Letter From the Artistic Director

During the season planning process, we carefully consider which shows will play best side by side so that you, our guests, will have the most meaningful and thought-provoking journey as you join the Carrots at each step along a season. The Tropic of X was originally scheduled to play third in our season lineup, but was moved to play second after we moved out of Load of Fun this last fall. In life, sometimes the best things are results of happy accidents and even though Tropic of X was intended for another slot in our season, its current place has offered a new connection to the season. As we began rehearsals, I found some unexpected connections to our previous show Drunk Enough to Say I Love You? by Caryl Churchill, a play that explores American imperialism and its inevitable backlash.

Our upcoming play, Caridad Svich’s The Tropic of X, is set in a not too distant future in the Polyglot-Americas where North, South, and Latin America have become something of the same place. It’s a world of swiftly changing regimes, rodeo arcades, cheap sex-tourism, and constant change. It’s a true melting pot where our characters are constantly looking for their next thrill, their next fix. And what I found upon first read was Svich’s wildly fascinating imagination and keen knack for the poetic. But more than simple experimentation with imagery and language, Svich brilliantly presents the current real world scenarios that could lead to the creation of a real world Tropic of X.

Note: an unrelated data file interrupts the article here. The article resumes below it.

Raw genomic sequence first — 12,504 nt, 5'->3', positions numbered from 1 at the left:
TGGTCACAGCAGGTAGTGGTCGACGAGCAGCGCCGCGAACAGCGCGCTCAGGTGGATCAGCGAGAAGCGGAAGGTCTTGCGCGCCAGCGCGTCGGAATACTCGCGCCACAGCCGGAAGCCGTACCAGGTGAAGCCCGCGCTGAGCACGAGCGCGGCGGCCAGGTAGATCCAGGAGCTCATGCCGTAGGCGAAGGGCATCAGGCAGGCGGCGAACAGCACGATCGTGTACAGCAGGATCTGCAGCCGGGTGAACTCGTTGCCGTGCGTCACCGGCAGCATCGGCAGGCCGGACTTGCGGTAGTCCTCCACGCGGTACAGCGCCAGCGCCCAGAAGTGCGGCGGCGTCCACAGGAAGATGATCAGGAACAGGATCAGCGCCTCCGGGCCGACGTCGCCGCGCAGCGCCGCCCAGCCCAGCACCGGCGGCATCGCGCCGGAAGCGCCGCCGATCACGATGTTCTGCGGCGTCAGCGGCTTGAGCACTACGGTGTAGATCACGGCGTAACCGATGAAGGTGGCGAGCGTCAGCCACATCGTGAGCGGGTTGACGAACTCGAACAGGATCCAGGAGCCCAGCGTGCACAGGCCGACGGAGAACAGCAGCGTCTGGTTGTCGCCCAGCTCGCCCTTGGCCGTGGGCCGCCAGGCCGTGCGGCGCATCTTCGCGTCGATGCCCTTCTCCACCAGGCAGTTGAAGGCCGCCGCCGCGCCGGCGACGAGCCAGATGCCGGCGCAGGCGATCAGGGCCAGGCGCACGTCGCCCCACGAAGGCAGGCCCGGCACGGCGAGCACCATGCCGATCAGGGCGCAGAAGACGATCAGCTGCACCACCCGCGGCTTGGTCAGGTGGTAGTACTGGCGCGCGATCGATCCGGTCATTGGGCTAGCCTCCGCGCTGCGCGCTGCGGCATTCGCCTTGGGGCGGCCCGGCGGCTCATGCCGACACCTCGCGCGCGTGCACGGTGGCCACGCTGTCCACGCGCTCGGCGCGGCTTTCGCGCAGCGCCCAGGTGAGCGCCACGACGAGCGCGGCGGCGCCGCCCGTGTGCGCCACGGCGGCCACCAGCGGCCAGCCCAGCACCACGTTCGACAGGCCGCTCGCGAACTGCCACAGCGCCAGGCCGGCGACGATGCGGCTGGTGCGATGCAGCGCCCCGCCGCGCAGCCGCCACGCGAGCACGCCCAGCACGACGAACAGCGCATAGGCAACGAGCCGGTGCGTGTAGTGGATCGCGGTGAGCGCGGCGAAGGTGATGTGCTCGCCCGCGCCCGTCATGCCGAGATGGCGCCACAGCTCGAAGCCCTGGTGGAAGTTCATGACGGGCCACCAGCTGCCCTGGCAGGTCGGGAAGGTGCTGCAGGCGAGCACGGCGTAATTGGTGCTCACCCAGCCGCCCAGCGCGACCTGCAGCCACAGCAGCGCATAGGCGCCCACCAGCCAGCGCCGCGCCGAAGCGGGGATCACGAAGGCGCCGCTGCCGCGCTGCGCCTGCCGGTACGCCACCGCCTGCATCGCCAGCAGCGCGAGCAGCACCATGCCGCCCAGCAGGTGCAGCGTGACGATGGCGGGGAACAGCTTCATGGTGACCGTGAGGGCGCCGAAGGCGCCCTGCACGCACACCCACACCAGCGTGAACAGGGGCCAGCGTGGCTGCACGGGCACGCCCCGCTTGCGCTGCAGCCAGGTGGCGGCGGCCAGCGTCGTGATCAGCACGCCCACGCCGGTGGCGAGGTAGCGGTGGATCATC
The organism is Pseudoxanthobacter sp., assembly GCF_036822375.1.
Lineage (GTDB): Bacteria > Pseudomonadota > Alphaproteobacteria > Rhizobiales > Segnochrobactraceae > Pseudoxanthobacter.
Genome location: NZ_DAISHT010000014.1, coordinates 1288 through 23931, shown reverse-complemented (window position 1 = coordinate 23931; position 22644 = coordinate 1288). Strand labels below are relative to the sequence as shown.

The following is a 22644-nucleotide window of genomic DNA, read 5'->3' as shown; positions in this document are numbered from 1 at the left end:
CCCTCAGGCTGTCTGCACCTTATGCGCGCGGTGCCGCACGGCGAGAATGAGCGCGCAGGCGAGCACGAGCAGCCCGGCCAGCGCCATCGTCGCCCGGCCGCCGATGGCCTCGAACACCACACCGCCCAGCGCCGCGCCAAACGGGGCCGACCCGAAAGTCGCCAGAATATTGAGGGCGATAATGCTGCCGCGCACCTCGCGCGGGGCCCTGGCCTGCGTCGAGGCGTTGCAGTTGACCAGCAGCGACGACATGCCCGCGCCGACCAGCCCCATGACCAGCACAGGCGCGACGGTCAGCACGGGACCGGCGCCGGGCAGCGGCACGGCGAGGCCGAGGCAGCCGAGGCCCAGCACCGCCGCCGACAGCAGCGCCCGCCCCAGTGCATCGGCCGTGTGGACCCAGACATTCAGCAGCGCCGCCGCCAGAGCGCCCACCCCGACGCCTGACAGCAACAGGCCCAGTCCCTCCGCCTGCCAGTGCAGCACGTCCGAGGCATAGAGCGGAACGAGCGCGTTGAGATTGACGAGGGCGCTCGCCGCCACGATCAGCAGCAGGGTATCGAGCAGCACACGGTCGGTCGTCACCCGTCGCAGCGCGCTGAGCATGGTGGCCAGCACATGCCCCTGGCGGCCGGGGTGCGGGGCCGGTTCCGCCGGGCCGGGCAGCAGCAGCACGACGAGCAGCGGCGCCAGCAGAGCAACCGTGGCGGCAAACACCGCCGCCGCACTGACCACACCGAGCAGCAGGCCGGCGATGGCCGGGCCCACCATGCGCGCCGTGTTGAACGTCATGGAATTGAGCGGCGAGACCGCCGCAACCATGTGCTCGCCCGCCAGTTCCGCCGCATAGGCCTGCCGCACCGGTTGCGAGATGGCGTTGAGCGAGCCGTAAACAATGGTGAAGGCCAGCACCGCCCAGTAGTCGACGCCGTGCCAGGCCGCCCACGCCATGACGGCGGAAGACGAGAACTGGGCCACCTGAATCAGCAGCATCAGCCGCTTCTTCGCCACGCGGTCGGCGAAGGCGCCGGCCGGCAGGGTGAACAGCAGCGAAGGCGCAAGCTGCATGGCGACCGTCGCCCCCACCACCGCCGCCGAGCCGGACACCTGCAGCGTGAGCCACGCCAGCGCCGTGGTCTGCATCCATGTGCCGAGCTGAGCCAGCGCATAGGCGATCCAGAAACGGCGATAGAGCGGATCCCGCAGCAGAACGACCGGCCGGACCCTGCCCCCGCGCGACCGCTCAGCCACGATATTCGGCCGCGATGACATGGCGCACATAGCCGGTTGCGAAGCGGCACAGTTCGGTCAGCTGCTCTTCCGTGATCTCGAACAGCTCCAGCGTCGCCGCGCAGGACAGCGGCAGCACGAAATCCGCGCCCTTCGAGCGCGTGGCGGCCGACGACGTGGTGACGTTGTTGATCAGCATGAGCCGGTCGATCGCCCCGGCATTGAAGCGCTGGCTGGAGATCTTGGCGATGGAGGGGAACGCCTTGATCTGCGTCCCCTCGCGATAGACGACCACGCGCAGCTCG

Take, for example, Hugo Chavez who came to power as the President of Venezuela in 1999 and has almost singlehandedly ushered a revolution across Latin and South Americas. His primary influence is Simón Bolivar, an 18th Century Venezuelan revolutionary who fought across the continent to wrestle back independence from Spain. Chavez, who frequently refers to his efforts as a continuation of the Bolivarian Revolution, finds philosophical allies in the presidents of his neighboring countries Argentina, Bolivia, Columbia, Guatemala, and Paraguay. All share the common goal of gaining independence from foreign involvement.

The countries involved in the New Bolivarian Revolution, those I listed above, have made great strides in gaining true independence from foreign meddling. In the coming years Latin and South American countries will continue to gain strength and a greater ability to throw political weight against the USA in the global arena. There are even hopes of forming some sort of Unites States of South and Latin America (USSLA).

Imagine what would happen if this was realized and the USSLA had equal footing with the USA. Would the USA view this as a threat? Would we allow the United States to be on equal footing with our southern neighbors? Or might we try to destabilize the progress to secure our interests?

Svich paints poetic realities on the backdrop of these hypothetical scenarios, creating the world in which the characters live. Perhaps true love is the only thing that can save them.

To me, this is the message of the play, and it offers a profound sense of hope.

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